Singapore could rival Hong Kong as an asset management hub

Written by Kapronasia || May 03 2023

Singapore has long competed with Hong Kong in asset management. While the latter’s industry is still larger, the city-state’s has been growing expeditiously, buoyed by an influx of capital from China as well as the broader global super rich. Singapore's assets under management grew 16% to S$5.4 trillion (US$404.6 billion) in 2021. More than 75% of that originated outside Singapore, with about 30% coming from other Asia-Pacific countries.

Alternative asset growth in Singapore has been strong of late. “Within the alternatives sector, growth of private equity and venture capital assets under management was robust at 42% and 48% respectively," the Monetary Authority of Singapore (MAS) said in its 2022 annual report (published in October) on the sector. Private equity and venture capital managers reported dry powder (committed but undrawn capital) of S$90 billion and S$5 billion, respectively.

At the same time, the number of licensed and registered fund management firms in Singapore increased 15% to 1,108 as of December 2021.

Further, the family office segment in Singapore has been growing especially briskly. More than 700 family offices were based in Singapore at the end of 2021, according to Singaporean government data cited by Bloomberg. Lawyers and industry groups estimate that the number of family offices in the city-state had more than doubled to 1,500 by the end of 2022. IQ-EQ, an investor services firm, estimates about 40% of that total are mainland Chinese. Among the super-rich to open family offices in Singapore include Mukesh Ambani, Asia’s richest man, Google co-founder Sergey Brin, hedge fund billionaire Ray Dalio and vacuum cleaning entrepreneur James Dyson.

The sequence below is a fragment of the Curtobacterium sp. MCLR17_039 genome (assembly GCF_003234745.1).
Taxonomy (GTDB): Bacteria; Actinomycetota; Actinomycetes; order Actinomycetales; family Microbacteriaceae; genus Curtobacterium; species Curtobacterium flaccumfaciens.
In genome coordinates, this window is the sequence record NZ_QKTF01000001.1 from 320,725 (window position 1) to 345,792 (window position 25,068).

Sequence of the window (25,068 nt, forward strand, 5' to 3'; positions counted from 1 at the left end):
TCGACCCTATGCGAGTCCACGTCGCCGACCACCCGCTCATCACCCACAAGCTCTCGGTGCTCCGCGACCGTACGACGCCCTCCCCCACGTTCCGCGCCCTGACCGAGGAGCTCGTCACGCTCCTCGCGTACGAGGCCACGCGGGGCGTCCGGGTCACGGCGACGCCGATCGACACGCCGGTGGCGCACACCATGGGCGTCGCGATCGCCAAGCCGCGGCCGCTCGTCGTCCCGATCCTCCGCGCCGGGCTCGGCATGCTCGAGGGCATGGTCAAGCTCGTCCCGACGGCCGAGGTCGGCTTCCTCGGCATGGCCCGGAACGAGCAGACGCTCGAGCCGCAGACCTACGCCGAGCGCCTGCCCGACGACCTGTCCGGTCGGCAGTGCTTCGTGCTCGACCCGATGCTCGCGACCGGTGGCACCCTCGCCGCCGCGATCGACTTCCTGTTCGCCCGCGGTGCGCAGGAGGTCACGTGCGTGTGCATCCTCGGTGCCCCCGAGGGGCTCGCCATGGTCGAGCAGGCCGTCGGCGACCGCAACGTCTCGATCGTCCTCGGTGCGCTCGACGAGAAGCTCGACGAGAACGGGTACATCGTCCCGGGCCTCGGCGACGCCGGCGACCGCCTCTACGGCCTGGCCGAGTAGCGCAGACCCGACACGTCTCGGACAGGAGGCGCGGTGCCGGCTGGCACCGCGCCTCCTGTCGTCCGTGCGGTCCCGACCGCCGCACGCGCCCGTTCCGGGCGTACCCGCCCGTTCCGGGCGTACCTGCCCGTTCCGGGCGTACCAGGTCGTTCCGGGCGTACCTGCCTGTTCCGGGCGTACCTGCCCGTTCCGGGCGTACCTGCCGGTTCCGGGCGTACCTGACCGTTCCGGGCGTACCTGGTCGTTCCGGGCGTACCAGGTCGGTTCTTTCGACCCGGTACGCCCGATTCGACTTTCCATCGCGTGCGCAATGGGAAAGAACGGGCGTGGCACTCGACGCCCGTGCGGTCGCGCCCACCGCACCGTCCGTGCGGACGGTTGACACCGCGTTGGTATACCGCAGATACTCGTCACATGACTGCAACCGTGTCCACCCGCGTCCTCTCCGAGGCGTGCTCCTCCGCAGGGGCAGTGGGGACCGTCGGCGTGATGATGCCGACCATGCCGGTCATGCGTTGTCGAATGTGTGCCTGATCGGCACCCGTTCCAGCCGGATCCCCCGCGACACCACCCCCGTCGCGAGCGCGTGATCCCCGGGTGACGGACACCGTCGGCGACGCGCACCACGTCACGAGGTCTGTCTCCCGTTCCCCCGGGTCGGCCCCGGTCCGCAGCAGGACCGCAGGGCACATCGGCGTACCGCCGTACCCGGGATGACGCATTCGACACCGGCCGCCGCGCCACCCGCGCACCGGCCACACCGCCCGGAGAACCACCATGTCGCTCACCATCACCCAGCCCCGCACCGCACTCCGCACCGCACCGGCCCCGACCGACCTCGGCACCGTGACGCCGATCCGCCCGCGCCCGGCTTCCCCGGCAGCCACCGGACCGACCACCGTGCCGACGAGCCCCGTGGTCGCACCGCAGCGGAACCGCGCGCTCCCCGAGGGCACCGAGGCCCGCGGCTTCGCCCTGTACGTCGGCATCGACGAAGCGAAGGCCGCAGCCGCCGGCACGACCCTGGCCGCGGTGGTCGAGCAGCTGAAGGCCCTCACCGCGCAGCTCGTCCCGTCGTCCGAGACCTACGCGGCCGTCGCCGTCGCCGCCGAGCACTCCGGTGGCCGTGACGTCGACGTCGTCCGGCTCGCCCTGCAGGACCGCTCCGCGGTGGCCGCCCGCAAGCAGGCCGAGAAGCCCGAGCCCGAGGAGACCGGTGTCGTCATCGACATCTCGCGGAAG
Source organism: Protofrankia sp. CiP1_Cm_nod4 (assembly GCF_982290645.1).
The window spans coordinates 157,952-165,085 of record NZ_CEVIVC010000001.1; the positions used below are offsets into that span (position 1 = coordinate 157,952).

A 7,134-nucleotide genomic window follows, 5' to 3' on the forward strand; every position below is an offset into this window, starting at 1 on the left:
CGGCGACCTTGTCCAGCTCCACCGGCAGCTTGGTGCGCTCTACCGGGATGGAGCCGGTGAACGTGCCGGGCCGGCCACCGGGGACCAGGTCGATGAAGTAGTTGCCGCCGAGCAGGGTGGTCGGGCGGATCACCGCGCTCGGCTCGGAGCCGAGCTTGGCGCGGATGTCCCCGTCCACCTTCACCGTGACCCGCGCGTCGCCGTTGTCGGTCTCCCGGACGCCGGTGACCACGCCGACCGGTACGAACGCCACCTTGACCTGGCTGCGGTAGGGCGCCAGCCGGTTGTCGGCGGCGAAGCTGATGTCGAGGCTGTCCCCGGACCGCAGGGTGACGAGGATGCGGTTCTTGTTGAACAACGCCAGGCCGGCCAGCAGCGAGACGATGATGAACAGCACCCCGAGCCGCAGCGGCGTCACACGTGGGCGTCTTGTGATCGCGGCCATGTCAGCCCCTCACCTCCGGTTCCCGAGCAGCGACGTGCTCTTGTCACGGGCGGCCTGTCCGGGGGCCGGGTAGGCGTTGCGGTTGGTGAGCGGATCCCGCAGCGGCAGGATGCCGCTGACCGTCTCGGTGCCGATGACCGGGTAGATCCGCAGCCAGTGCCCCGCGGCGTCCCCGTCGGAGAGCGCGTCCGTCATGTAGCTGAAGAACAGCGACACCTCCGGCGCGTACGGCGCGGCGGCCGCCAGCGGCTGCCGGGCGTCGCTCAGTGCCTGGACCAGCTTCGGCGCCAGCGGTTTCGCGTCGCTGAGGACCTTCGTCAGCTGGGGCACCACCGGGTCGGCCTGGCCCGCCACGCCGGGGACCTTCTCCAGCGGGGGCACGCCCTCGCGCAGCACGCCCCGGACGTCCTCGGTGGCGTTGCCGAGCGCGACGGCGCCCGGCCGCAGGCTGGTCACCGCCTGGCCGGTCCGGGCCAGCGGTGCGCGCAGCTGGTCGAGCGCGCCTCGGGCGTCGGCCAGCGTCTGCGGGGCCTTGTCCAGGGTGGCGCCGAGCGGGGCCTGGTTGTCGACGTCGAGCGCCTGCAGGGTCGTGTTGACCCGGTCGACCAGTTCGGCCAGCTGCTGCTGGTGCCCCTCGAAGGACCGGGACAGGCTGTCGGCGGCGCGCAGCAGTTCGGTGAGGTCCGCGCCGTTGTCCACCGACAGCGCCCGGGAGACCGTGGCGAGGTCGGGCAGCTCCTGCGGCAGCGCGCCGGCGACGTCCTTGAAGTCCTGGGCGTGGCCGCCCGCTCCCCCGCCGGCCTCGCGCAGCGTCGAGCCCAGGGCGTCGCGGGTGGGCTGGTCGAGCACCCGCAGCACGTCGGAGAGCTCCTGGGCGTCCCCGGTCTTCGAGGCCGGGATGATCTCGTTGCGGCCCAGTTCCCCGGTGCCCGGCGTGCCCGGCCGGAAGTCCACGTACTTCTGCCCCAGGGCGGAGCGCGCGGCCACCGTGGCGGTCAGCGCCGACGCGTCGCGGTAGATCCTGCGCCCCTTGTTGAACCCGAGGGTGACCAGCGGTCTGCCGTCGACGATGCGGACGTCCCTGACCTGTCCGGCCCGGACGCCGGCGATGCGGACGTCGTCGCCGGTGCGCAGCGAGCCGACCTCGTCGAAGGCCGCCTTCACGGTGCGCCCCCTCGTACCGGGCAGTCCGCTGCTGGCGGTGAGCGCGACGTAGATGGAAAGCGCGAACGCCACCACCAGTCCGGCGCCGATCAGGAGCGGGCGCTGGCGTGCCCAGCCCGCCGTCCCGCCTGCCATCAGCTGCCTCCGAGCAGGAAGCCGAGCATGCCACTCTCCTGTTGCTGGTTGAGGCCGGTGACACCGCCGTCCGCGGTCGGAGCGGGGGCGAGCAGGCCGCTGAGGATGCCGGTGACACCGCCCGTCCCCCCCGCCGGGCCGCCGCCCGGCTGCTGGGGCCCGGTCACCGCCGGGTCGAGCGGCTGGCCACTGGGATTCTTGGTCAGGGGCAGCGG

Yet the family office boom in Singapore is also a sensitive issue in some respects. As with any large, sustained capital outflows from China, the surge in Chinese money arriving in Singapore has not gone unnoticed in Beijing. While the city-state recognizes the importance of these inflows for the local wealth management sector, it also must be mindful of the optics.

At a meeting in February, without specifically referring to China, the Monetary Authority of Singapore (MAS) told banks that when they reported the sources of their inflows, they should not single out any particular markets, according to financial industry sources cited by Financial Times.

The surge in capital inflows from China could also be sensitive given the rising cost of living and housing in the city-state.